Tiny Houses on Wheels (THOW) and Skids (THOS) do not fit neatly into any regulations at the National, State or Local level. Here we provide information on the regulations for consideration and explain what ATHA is doing to help reduce the regulatory barriers for the living legally in tiny houses.
The trailers that THOWs are constructed on need to comply with the Vehicle Standards Bulletin VSB1 Revision 6.
National Construction Code (NCC) – Building Code of Australia (BCA) Volume 2 2019
The NCC provides nationally consistent set of performance requirements and standards that the building and construction industry must construct to. The BCA Volume 2 deals with housing and there are State variations that are allowed, and these may include but are not limited to: climatic differences, definitions, accessibility, administering agencies and other regulations.
Tiny houses on wheels are not currently required to be built to the BCA, as they do not fit the building classified in the BCA for being a permanent structure. Complying with the BCA, assumes that the building would apply for and obtain a building permit for the particular building class, however the tiny house builders and do it yourself builders could still use the BCA for construction guidance, without applying for a building permit.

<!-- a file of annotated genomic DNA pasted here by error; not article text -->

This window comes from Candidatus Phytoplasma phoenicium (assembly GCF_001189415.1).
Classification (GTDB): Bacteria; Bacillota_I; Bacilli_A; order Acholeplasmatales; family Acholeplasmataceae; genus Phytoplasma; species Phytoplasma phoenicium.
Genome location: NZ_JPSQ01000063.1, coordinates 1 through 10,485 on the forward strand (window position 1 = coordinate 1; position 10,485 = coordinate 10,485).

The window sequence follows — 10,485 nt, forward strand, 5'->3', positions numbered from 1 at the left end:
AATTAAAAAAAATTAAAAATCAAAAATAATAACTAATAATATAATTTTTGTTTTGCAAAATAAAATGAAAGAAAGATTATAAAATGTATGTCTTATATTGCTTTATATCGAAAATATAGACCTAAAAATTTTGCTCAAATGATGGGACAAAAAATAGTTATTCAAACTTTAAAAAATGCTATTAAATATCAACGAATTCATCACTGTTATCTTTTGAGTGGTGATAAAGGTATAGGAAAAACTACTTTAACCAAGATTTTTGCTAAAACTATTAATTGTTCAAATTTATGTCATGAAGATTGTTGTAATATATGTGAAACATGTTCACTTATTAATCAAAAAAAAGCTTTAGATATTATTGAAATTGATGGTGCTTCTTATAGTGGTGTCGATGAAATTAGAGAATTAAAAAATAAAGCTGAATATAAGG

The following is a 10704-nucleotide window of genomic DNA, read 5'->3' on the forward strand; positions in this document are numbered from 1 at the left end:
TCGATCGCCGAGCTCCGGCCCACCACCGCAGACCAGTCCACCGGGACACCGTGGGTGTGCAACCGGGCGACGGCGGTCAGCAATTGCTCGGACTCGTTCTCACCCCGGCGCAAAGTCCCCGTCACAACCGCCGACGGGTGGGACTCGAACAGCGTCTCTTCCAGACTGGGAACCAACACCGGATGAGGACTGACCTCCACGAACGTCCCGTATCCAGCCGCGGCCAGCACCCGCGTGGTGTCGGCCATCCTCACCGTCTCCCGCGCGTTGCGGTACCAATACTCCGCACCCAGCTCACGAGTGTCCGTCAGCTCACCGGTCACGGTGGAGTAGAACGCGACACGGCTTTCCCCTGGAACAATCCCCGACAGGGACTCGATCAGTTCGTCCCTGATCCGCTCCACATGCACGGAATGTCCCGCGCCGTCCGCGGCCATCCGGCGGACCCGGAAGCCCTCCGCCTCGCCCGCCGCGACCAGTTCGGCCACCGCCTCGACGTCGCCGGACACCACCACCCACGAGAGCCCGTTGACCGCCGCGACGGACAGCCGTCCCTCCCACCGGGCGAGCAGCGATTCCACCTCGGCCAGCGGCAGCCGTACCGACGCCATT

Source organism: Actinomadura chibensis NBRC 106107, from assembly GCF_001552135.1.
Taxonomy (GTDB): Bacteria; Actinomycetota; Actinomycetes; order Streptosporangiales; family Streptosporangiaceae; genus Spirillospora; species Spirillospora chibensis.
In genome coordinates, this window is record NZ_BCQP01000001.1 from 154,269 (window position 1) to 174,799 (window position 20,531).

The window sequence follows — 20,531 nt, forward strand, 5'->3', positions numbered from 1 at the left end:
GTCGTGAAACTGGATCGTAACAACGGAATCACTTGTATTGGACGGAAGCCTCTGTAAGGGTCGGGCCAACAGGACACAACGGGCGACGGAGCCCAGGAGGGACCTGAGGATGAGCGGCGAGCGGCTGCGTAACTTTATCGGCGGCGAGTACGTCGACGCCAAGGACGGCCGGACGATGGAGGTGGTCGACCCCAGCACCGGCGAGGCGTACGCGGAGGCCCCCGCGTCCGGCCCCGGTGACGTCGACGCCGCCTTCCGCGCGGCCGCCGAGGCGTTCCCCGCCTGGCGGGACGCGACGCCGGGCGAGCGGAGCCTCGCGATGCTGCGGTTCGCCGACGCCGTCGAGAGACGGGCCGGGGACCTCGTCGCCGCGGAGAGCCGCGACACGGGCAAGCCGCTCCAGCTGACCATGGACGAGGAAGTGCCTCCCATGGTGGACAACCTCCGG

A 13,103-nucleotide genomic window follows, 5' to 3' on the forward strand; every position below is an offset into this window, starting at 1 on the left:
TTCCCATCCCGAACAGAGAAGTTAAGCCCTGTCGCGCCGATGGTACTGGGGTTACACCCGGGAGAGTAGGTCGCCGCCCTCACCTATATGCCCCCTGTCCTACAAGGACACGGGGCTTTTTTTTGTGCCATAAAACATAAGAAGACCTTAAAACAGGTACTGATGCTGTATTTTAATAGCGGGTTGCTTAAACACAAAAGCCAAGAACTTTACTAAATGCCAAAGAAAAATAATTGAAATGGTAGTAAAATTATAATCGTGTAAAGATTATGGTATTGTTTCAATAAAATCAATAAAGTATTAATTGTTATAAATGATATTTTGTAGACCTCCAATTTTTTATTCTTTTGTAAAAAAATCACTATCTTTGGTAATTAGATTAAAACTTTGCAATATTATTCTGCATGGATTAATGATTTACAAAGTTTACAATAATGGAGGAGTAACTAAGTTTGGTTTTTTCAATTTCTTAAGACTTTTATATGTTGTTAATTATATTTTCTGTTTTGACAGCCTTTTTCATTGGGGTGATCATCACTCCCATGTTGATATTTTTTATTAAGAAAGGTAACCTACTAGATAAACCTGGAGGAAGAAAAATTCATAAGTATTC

Where a tiny house on wheels is issued with a building permit this will substantially increase the acceptance of tiny houses across Australia. However, in saying that there are some elements within the BCA Vol 2, which are challenging for tiny houses to address, particularly: sleeping lofts, stair access to lofts, minimum ceiling heights in sleeping lofts, minimum ceiling heights in bathrooms and kitchens, balustrading, and laundry washing facilities. In addition, where a tiny house is moved from site to site a new building permit would be required each time. However, in some states there maybe the opportunity for partial compliance provisions of the regulations, which allow existing conditions to remain subject to certain criteria being met. Thereby reducing the regulatory hurdles each time.